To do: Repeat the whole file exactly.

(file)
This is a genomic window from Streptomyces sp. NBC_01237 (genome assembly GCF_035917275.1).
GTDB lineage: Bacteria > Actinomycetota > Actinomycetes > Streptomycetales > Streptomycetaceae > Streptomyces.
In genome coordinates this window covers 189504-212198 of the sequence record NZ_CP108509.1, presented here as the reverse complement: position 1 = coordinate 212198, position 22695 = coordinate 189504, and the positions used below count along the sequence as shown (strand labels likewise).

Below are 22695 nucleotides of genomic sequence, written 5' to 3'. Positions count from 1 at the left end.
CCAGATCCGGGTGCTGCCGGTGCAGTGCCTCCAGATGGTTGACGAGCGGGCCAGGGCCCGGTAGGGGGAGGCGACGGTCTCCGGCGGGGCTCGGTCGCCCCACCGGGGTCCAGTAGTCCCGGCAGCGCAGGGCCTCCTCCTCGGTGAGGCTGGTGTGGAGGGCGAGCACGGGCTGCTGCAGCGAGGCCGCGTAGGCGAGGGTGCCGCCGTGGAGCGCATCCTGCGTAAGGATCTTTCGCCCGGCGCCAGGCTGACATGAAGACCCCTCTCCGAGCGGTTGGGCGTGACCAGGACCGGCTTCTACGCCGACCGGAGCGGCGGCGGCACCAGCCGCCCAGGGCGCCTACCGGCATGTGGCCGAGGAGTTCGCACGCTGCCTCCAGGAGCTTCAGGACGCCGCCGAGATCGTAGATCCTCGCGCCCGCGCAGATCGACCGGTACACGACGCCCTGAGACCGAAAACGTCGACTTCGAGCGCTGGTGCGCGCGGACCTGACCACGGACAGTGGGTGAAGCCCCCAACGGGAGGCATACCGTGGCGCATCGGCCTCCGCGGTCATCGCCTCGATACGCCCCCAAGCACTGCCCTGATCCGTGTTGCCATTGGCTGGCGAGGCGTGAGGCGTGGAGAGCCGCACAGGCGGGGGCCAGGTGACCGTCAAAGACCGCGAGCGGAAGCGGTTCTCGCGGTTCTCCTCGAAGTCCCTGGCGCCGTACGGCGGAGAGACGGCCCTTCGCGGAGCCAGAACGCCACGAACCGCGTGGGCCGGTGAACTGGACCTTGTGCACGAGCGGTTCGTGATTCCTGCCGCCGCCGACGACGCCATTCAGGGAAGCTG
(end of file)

This is a genomic window from Streptomyces sp. NBC_01237 (genome assembly GCF_035917275.1).
GTDB lineage: Bacteria > Actinomycetota > Actinomycetes > Streptomycetales > Streptomycetaceae > Streptomyces.
In genome coordinates this window covers 189504-212198 of the sequence record NZ_CP108509.1, presented here as the reverse complement: position 1 = coordinate 212198, position 22695 = coordinate 189504, and the positions used below count along the sequence as shown (strand labels likewise).

Below are 22695 nucleotides of genomic sequence, written 5' to 3'. Positions count from 1 at the left end.
CCAGATCCGGGTGCTGCCGGTGCAGTGCCTCCAGATGGTTGACGAGCGGGCCAGGGCCCGGTAGGGGGAGGCGACGGTCTCCGGCGGGGCTCGGTCGCCCCACCGGGGTCCAGTAGTCCCGGCAGCGCAGGGCCTCCTCCTCGGTGAGGCTGGTGTGGAGGGCGAGCACGGGCTGCTGCAGCGAGGCCGCGTAGGCGAGGGTGCCGCCGTGGAGCGCATCCTGCGTAAGGATCTTTCGCCCGGCGCCAGGCTGACATGAAGACCCCTCTCCGAGCGGTTGGGCGTGACCAGGACCGGCTTCTACGCCGACCGGAGCGGCGGCGGCACCAGCCGCCCAGGGCGCCTACCGGCATGTGGCCGAGGAGTTCGCACGCTGCCTCCAGGAGCTTCAGGACGCCGCCGAGATCGTAGATCCTCGCGCCCGCGCAGATCGACCGGTACACGACGCCCTGAGACCGAAAACGTCGACTTCGAGCGCTGGTGCGCGCGGACCTGACCACGGACAGTGGGTGAAGCCCCCAACGGGAGGCATACCGTGGCGCATCGGCCTCCGCGGTCATCGCCTCGATACGCCCCCAAGCACTGCCCTGATCCGTGTTGCCATTGGCTGGCGAGGCGTGAGGCGTGGAGAGCCGCACAGGCGGGGGCCAGGTGACCGTCAAAGACCGCGAGCGGAAGCGGTTCTCGCGGTTCTCCTCGAAGTCCCTGGCGCCGTACGGCGGAGAGACGGCCCTTCGCGGAGCCAGAACGCCACGAACCGCGTGGGCCGGTGAACTGGACCTTGTGCACGAGCGGTTCGTGATTCCTGCCGCCGCCGACGACGCCATTCAGGGAAGCTG